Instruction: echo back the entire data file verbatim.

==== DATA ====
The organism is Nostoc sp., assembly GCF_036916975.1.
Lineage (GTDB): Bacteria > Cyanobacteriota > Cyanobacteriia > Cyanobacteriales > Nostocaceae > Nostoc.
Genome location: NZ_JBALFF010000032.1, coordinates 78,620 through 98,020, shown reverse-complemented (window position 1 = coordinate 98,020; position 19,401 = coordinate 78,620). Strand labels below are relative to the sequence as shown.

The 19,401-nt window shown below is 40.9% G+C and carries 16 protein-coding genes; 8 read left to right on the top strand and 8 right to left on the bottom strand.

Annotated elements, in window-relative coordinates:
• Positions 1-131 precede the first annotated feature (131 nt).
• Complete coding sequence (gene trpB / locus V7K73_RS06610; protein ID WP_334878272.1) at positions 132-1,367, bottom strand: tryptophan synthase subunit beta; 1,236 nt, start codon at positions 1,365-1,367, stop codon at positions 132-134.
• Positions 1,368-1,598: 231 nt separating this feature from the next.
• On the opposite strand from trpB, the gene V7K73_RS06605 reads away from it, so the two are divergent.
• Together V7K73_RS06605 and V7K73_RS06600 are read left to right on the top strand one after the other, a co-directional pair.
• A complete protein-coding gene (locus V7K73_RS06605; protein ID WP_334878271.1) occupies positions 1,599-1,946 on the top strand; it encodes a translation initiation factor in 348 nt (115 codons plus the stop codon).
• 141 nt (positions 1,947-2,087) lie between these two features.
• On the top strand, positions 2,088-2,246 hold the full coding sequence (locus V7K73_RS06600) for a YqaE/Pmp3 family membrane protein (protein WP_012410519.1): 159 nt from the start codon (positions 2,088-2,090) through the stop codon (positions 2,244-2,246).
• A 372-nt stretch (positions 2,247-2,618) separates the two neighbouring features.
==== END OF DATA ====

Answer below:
The organism is Nostoc sp., assembly GCF_036916975.1.
Lineage (GTDB): Bacteria > Cyanobacteriota > Cyanobacteriia > Cyanobacteriales > Nostocaceae > Nostoc.
Genome location: NZ_JBALFF010000032.1, coordinates 78,620 through 98,020, shown reverse-complemented (window position 1 = coordinate 98,020; position 19,401 = coordinate 78,620). Strand labels below are relative to the sequence as shown.

The 19,401-nt window shown below is 40.9% G+C and carries 16 protein-coding genes; 8 read left to right on the top strand and 8 right to left on the bottom strand.

Annotated elements, in window-relative coordinates:
• Positions 1-131 precede the first annotated feature (131 nt).
• Complete coding sequence (gene trpB / locus V7K73_RS06610; protein ID WP_334878272.1) at positions 132-1,367, bottom strand: tryptophan synthase subunit beta; 1,236 nt, start codon at positions 1,365-1,367, stop codon at positions 132-134.
• Positions 1,368-1,598: 231 nt separating this feature from the next.
• On the opposite strand from trpB, the gene V7K73_RS06605 reads away from it, so the two are divergent.
• Together V7K73_RS06605 and V7K73_RS06600 are read left to right on the top strand one after the other, a co-directional pair.
• A complete protein-coding gene (locus V7K73_RS06605; protein ID WP_334878271.1) occupies positions 1,599-1,946 on the top strand; it encodes a translation initiation factor in 348 nt (115 codons plus the stop codon).
• 141 nt (positions 1,947-2,087) lie between these two features.
• On the top strand, positions 2,088-2,246 hold the full coding sequence (locus V7K73_RS06600) for a YqaE/Pmp3 family membrane protein (protein WP_012410519.1): 159 nt from the start codon (positions 2,088-2,090) through the stop codon (positions 2,244-2,246).
• A 372-nt stretch (positions 2,247-2,618) separates the two neighbouring features.